Shouldn't The Apartment Have Been Cleaned Before We Moved In?

Here are some steps you can take in a bad situation.

Question

What can I do about a landlord who promised a clean and newly painted apartment before we moved in, but didn't deliver? We have moved in because we had nowhere else to go, but I am concerned about our children's health and the total well-being of our family. Can I report the unhealthy living conditions to the health department? Please let me know of my legal rights or how to go about this problem in a dignified manner.

Answer

If the unpainted and unclean conditions are genuine health risks, you should certainly take action. Call the health department and describe the situation. Depending on the agency's workload and the severity of the problems, you might get some action. If you're worried about deteriorating lead-based paint, by all means call.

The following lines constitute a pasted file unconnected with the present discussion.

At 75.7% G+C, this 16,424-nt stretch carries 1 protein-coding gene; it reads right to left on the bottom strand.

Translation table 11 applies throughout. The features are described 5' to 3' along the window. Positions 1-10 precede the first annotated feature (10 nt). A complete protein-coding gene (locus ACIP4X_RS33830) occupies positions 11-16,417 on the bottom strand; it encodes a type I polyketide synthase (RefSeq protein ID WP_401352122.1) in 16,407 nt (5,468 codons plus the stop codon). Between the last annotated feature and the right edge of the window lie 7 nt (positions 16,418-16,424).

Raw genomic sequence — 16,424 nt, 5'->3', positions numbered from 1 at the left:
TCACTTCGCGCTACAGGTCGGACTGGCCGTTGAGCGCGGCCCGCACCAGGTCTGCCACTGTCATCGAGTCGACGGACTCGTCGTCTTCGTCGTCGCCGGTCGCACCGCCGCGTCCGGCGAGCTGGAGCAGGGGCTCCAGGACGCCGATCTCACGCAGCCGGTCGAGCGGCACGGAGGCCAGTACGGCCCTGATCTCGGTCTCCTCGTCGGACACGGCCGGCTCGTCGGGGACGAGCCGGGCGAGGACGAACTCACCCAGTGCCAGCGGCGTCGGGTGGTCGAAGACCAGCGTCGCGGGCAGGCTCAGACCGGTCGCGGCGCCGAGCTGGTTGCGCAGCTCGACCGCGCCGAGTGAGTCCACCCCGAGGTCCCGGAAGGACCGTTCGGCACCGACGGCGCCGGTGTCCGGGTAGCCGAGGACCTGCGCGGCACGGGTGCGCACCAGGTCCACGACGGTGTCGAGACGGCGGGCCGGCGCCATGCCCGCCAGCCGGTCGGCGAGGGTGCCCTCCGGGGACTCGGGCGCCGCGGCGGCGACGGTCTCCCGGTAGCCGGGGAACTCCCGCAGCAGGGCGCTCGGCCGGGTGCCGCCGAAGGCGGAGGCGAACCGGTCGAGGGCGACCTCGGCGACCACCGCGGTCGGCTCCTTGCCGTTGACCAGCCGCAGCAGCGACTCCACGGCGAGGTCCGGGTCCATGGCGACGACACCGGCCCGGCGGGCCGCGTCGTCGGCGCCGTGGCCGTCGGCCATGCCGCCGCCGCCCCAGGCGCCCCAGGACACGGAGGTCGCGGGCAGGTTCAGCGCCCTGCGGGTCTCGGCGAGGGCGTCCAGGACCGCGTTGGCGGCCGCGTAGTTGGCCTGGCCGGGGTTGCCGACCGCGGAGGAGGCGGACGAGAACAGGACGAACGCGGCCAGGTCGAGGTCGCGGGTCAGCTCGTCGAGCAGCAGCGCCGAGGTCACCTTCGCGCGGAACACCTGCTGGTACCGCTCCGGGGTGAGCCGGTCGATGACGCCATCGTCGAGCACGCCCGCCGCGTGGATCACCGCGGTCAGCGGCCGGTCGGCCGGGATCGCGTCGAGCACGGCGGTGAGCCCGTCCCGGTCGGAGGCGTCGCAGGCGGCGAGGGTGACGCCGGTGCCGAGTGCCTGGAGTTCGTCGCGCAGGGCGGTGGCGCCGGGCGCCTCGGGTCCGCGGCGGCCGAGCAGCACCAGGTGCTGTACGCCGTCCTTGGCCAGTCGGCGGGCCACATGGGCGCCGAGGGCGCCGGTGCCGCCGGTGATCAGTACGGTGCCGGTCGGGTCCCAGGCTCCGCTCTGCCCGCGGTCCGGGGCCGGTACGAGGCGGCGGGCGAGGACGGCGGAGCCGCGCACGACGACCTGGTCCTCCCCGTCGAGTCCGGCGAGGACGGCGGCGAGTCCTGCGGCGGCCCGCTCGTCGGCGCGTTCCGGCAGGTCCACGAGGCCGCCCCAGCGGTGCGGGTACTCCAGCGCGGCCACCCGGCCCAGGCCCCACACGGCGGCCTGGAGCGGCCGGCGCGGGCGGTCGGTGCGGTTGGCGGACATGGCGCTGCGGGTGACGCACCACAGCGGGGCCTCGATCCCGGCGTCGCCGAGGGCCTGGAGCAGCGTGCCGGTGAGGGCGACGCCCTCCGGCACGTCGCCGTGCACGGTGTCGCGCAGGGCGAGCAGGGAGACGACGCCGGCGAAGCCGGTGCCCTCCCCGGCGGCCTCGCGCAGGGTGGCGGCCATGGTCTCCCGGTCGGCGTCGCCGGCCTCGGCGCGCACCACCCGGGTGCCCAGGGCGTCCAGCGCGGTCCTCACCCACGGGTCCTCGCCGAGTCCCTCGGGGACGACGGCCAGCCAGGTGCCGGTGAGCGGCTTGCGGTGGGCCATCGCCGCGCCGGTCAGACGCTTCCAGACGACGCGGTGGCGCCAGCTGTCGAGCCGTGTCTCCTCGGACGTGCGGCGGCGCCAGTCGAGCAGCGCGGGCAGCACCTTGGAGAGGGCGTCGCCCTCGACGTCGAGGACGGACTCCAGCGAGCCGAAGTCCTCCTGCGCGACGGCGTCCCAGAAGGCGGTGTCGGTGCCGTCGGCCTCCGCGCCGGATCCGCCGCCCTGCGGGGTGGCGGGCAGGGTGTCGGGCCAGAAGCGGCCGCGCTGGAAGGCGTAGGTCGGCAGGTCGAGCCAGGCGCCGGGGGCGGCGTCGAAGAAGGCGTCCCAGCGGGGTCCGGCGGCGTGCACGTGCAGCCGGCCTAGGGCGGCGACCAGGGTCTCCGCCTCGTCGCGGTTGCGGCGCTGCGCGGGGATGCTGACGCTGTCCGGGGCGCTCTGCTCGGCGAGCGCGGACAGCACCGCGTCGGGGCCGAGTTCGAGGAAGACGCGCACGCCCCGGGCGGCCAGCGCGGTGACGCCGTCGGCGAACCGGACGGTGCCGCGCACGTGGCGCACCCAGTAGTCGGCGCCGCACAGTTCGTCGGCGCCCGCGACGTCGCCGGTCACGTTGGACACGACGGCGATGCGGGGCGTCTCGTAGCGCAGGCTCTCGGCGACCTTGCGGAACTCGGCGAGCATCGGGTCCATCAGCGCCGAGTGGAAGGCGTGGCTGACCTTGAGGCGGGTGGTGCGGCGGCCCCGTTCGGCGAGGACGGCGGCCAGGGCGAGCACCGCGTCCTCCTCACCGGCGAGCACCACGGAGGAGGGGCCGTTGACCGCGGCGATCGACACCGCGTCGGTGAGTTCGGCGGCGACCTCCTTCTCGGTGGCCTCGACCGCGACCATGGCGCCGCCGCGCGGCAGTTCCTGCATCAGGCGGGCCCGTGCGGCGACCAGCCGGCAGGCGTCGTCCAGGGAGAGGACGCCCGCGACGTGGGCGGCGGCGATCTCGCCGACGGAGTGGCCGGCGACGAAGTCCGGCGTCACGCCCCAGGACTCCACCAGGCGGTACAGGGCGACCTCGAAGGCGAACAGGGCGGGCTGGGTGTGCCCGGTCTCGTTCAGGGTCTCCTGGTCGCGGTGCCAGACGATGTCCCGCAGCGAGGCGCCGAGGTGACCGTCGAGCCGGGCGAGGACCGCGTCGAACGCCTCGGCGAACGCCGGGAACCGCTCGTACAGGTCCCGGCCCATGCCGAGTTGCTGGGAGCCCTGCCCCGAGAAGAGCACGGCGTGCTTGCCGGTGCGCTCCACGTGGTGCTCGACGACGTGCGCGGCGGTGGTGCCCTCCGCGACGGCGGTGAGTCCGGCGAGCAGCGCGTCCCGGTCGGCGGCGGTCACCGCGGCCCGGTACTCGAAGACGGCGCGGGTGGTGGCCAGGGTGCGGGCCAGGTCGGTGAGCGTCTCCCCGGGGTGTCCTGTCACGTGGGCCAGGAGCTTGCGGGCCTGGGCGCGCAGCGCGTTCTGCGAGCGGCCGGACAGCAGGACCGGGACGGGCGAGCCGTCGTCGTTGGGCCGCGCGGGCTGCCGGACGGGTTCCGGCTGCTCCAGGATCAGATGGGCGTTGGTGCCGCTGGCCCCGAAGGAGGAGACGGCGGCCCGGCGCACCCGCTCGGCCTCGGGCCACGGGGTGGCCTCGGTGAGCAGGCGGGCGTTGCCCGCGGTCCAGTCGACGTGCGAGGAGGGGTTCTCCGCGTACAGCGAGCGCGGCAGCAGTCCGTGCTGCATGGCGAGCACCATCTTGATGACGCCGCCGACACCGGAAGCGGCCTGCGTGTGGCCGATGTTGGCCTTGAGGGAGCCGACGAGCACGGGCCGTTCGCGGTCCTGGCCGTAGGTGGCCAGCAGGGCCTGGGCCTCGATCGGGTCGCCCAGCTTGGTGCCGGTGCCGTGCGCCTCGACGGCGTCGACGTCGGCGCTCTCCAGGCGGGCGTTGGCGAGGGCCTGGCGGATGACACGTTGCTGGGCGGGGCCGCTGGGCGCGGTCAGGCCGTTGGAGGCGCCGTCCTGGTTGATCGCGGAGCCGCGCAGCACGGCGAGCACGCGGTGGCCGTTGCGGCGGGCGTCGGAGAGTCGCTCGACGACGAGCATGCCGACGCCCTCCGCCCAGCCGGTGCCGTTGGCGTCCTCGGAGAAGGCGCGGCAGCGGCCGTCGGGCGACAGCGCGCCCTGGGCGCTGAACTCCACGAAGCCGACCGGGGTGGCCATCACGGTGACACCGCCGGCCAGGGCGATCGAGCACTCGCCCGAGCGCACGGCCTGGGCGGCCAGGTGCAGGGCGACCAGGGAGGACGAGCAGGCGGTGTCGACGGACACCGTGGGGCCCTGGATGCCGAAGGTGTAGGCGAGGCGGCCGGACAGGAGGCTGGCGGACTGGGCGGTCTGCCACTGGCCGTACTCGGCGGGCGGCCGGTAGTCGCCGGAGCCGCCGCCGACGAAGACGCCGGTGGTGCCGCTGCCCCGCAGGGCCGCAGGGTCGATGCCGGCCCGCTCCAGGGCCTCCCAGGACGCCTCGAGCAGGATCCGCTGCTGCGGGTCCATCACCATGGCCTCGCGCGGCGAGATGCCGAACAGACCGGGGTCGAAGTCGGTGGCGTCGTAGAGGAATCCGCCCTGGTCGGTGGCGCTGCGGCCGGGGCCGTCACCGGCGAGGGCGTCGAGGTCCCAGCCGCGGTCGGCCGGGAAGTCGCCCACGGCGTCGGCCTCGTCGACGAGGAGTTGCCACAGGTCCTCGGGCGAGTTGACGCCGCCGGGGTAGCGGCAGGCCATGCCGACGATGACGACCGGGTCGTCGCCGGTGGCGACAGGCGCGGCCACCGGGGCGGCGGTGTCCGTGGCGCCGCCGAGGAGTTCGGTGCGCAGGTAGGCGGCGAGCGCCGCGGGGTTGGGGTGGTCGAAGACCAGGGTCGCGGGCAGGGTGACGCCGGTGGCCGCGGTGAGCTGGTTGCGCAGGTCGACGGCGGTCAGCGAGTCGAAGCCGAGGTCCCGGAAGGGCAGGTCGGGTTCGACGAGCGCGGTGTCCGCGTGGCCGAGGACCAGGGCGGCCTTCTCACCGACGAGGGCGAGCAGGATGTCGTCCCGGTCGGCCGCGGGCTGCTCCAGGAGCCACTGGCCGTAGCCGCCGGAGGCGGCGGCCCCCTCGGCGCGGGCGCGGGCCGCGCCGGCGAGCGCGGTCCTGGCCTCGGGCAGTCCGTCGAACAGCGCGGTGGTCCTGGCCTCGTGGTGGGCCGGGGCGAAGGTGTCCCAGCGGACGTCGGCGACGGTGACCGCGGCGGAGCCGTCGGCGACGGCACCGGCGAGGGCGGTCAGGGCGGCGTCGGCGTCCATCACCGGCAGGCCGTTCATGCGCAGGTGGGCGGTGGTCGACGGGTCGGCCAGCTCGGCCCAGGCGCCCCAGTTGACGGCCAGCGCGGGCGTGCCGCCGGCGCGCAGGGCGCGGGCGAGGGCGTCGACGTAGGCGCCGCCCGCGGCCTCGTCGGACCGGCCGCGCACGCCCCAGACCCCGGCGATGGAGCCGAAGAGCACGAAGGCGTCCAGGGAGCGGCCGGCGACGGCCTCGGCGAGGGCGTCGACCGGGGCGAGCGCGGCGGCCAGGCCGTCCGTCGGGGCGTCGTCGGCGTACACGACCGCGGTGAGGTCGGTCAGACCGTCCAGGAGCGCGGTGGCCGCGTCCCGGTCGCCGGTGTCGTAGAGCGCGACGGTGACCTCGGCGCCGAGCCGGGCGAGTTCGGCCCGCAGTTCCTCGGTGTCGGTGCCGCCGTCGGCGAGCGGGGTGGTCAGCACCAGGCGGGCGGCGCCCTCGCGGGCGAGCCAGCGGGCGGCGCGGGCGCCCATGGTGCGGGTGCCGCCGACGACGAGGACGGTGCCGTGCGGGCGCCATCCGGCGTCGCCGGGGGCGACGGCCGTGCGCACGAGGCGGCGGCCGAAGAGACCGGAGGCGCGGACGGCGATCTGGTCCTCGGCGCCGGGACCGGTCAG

For tenants facing seriously harmful conditions, many states have enacted remedies that let them repair the problems and deduct the cost from the rent, or withhold rent until the landlord accomplishes the cleaning and repairs. If your state has these remedies, check them out. Be careful, however, to follow the letter of the law when taking these steps.

And in the future, get that promise in writing before you move in. That way, you have a contract that you can point to if you need it later. Better yet, avoid renting a dirty place. Any landlord who advertises and shows such a unit has no pride in his or her property and is not likely to keep it up during your tenancy.

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